CoronavirusApr 8 2020

Small companies will need an act of God to break contracts

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Small companies will need an act of God to break contracts
ByChris Robinson, Excello Law

The ideal supply chain should be configured with back-to-back contracts and pay-when-paid clauses. In the event of any significant problems arising, the consequential losses are then allocated proportionately and appropriately right across the supply chain, or to the parties who are insured.

But very few supply chains are ideal and such a configuration is the exception rather than the rule. In reality, the loss will most often fall on the chain’s weakest link. Often, that will be a small business that has been unable to negotiate let-outs with its customers or suppliers. You can be liable for breach of contract, including damages for loss of profits or wasted costs, even if the failure was beyond your control.

Consumer-facing businesses are particularly vulnerable, because consumer rights to cancel or get refunds will not be matched in contracts with their suppliers.

That the weakest link should suffer such unfortunate consequences provokes many questions. In particular, what remedies are provided by English law when performance – the act of doing that which is required by a contract – becomes impracticable? Is a party liable for breach of contract if he/she is unable to comply?

In law, if the contract terms do not provide for any form of let-out, then (under English law) the only legitimate escape route is via the legal concept of frustration.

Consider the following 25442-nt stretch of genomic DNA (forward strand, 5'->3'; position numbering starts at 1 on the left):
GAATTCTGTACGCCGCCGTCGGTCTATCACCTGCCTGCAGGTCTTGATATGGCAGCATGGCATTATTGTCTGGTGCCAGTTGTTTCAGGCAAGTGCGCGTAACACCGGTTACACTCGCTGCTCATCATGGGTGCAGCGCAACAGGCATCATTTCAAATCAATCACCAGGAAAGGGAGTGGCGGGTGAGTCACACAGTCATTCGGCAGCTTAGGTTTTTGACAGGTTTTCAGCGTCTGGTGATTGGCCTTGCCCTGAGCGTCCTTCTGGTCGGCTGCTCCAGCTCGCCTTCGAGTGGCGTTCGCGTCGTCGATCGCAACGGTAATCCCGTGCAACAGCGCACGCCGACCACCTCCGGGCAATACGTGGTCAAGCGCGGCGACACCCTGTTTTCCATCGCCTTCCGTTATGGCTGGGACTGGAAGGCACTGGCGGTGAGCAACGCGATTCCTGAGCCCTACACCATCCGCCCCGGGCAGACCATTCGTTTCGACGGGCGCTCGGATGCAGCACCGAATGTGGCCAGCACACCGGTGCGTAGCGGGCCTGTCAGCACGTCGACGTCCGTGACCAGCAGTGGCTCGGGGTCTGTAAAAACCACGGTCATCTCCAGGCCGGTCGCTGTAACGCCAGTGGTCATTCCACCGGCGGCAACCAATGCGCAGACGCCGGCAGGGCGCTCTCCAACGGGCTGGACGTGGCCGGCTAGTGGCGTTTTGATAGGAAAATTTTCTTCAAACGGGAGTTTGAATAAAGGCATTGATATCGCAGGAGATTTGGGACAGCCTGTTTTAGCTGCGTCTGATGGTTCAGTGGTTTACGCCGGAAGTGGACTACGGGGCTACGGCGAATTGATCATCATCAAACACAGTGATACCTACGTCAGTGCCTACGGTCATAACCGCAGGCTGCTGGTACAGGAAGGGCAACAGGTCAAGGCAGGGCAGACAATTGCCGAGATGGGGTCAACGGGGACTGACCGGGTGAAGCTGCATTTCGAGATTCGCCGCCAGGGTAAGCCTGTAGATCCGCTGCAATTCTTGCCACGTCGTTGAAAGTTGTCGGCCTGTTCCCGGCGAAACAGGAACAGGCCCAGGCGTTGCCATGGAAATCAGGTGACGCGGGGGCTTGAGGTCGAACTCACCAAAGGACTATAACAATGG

Put simply, a contract becomes frustrated if something occurs after the date of the contract that is not deemed to be the fault of either party, that makes further performance impossible or illegal, or is so fundamental to the contract that it strikes at its very root and beyond what was originally contemplated by any of the parties before they entered into it.

Frustration ends the contract entirely, with basic rights for advance payments to be refunded and parties to be reimbursed for expenses incurred.

The extraordinary circumstances that have arisen from Covid-19 are more than capable of amounting to frustration, but difficulties in performing, extra costs or delays would not be enough. Long-term contracts, or employment contracts, are unlikely to be frustrated.

Force majeure

Thanks to Covid-19, force majeure clauses, which usually remain dormant in most contracts, have now taken centre stage. They excuse non-performance when extraordinary events prevent a party from fulfilling its contractual obligations.

Many contracts contain force majeure clauses, which allow the parties to suspend performance for an agreed period of time and/or to terminate the contract without any liability being incurred on either side.